Canadians must present a passport to visit Papua New Guinea, which must be valid for at least six months beyond the date of expected departure from that country. Prior to travelling, ask your transportation company about its requirements related to passport validity, which may be more stringent than the country's entry rules.
Temporary passport holders may be subject to different entry requirements. Check with diplomatic representatives for up-to-date information.
Official (special and diplomatic) passport holders must consult the Official Travel page, as they may be subject to different entry requirements.
Canadians must be in possession of a visa. It is recommended that travellers obtain a tourist visa prior to departure; however, it is possible to obtain one upon arrival at Jacksons International Airport in Port Moresby. A 60-day tourist visa may be extended by a maximum of 30 days.
Tourist visa: Required
Business visa: Required
Student visa: Required
An onward or return ticket and proof of sufficient funds are required to visit Papua New Guinea.
Children and travel
Children need special documentation to visit certain countries. See Children for more information.
See Health to obtain information on this country’s vaccination requirements.
Be sure that your routine vaccines are up-to-date regardless of your travel destination.
Vaccines to Consider
You may be at risk for these vaccine-preventable diseases while travelling in this country. Talk to your travel health provider about which ones are right for you.
Hepatitis A is a disease of the liver spread through contaminated food and water or contact with an infected person. All those travelling to regions with a risk of hepatitis A infection should get vaccinated.
Hepatitis B is a disease of the liver spread through blood or other bodily fluids. Travellers who may be exposed (e.g., through sexual contact, medical treatment, sharing needles, tattooing, acupuncture or occupational exposure) should get vaccinated.
Seasonal influenza occurs worldwide. The flu season usually runs from November to April in the northern hemisphere, between April and October in the southern hemisphere and year round in the tropics. Influenza (flu) is caused by a virus spread from person to person when they cough or sneeze or by touching objects and surfaces that have been contaminated with the virus. Get the flu shot.
Japanese encephalitis is a viral infection that can cause swelling of the brain. It is spread by the bite of an infected mosquito. Risk is low for most travellers. Vaccination should be considered for those who may be exposed to mosquito bites (e.g., spending a large amount of time outdoors) while travelling in regions with risk of Japanese encephalitis.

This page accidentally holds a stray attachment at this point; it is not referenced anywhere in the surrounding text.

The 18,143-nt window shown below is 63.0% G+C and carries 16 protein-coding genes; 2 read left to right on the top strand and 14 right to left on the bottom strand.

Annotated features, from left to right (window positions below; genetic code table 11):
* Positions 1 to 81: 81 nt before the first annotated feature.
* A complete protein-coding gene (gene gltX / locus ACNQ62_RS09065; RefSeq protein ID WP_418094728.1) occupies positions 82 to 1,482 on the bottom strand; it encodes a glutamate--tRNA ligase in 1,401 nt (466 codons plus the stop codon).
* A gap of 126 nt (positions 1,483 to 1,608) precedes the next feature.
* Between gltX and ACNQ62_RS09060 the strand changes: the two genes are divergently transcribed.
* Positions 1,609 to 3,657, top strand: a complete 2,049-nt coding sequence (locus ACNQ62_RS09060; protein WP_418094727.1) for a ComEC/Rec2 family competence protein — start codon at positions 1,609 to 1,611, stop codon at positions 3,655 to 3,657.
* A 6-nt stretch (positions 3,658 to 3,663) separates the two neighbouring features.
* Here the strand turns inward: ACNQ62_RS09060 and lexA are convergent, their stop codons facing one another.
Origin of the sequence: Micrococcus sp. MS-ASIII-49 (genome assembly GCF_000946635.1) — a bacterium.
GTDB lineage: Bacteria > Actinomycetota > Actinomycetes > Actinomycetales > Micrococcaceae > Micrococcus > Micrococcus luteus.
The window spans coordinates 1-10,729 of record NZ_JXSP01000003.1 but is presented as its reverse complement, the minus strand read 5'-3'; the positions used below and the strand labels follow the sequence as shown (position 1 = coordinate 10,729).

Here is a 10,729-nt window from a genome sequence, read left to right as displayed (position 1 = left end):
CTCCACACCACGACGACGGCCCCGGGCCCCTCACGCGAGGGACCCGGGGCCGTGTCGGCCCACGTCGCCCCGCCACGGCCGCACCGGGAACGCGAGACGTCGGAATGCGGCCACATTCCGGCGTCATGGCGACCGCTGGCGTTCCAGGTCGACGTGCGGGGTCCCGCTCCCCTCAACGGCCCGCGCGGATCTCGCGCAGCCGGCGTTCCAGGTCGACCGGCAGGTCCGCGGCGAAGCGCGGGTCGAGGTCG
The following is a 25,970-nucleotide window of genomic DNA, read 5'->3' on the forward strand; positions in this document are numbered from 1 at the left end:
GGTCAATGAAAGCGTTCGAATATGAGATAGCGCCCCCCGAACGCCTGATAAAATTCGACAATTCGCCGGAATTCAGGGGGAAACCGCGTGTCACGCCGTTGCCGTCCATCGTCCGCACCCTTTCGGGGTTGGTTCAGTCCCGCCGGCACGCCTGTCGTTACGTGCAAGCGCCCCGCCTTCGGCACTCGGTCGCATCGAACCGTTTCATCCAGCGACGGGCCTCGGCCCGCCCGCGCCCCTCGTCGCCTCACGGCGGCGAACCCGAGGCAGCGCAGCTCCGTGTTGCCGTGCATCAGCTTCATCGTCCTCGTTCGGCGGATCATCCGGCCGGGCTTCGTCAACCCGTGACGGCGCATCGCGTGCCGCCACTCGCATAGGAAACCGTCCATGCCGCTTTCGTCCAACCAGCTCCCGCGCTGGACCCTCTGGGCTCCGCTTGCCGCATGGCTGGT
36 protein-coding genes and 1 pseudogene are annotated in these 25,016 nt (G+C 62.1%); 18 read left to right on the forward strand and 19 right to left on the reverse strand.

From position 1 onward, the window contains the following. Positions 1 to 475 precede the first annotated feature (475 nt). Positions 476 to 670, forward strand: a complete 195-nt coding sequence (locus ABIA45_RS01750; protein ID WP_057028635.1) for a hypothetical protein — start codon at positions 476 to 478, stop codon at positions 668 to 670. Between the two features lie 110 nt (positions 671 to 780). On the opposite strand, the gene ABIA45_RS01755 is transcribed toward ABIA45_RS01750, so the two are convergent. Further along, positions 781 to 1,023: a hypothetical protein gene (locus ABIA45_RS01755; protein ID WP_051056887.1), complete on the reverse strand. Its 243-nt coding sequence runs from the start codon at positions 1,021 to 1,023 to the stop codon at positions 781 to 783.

Measles is a highly contagious viral disease and is common in most parts of the world. Be sure your measles vaccination is up-to-date regardless of your travel destination.
Yellow Fever - Country Entry Requirements
Yellow fever is a disease caused by a flavivirus from the bite of an infected mosquito.
Travellers get vaccinated either because it is required to enter a country or because it is recommended for their protection.
- There is no risk of yellow fever in this country.
Country Entry Requirement*
- Proof of vaccination is not required to enter this country.
- Vaccination is not recommended.
* It is important to note that country entry requirements may not reflect your risk of yellow fever at your destination. It is recommended that you contact the nearest diplomatic or consular office of the destination(s) you will be visiting to verify any additional entry requirements.
Food and Water-borne Diseases
Travellers to any destination in the world can develop travellers' diarrhea from consuming contaminated water or food.
In some areas in the Oceanic Pacific Islands, food and water can also carry diseases like cholera and hepatitis A. Practise safe food and water precautions while travelling in the Oceanic Pacific Islands. Remember: Boil it, cook it, peel it, or leave it!
Cholera is a bacterial disease that is most often spread by drinking water or eating food that has been contaminated. It causes diarrhea and in severe cases it can lead to dehydration and even death.
Most travellers are at very low risk. Travellers at higher risk include those visiting, working or living in areas with limited access to safe food, water and proper sanitation, or to areas where outbreaks are occurring. Travellers at higher risk should discuss with a health care provider the benefits of getting vaccinated.
- Travellers' diarrhea is the most common illness affecting travellers. It is spread from eating or drinking contaminated food or water.
- Risk of developing travellers' diarrhea increases when travelling in regions with poor standards of hygiene and sanitation. Practise safe food and water precautions.
- The most important treatment for travellers' diarrhea is rehydration (drinking lots of fluids). Carry oral rehydration salts when travelling.
Insects and Illness
Travellers are advised to take precautions against bites.
There is currently an outbreak of chikungunya in this country. Chikungunya is a viral disease spread through the bite of an infected mosquito that typically causes fever and pain in the joints. Protect yourself from mosquito bites, particularly around sunrise and sunset. There is no vaccine available for chikungunya.
- Dengue fever occurs in this country. Dengue fever is a viral disease that can cause severe flu-like symptoms. In some cases it leads to dengue haemorrhagic fever, which can be fatal.
- The risk of dengue is higher during the daytime, particularly at sunrise and sunset.
- Protect yourself from mosquito bites. There is no vaccine or medication that protects against dengue fever.
- There is a risk of malaria in certain areas and/or during a certain time of year in this country.
- Malaria is a serious and occasionally fatal disease that is spread by the bite of an infected mosquito. There is no vaccine against malaria.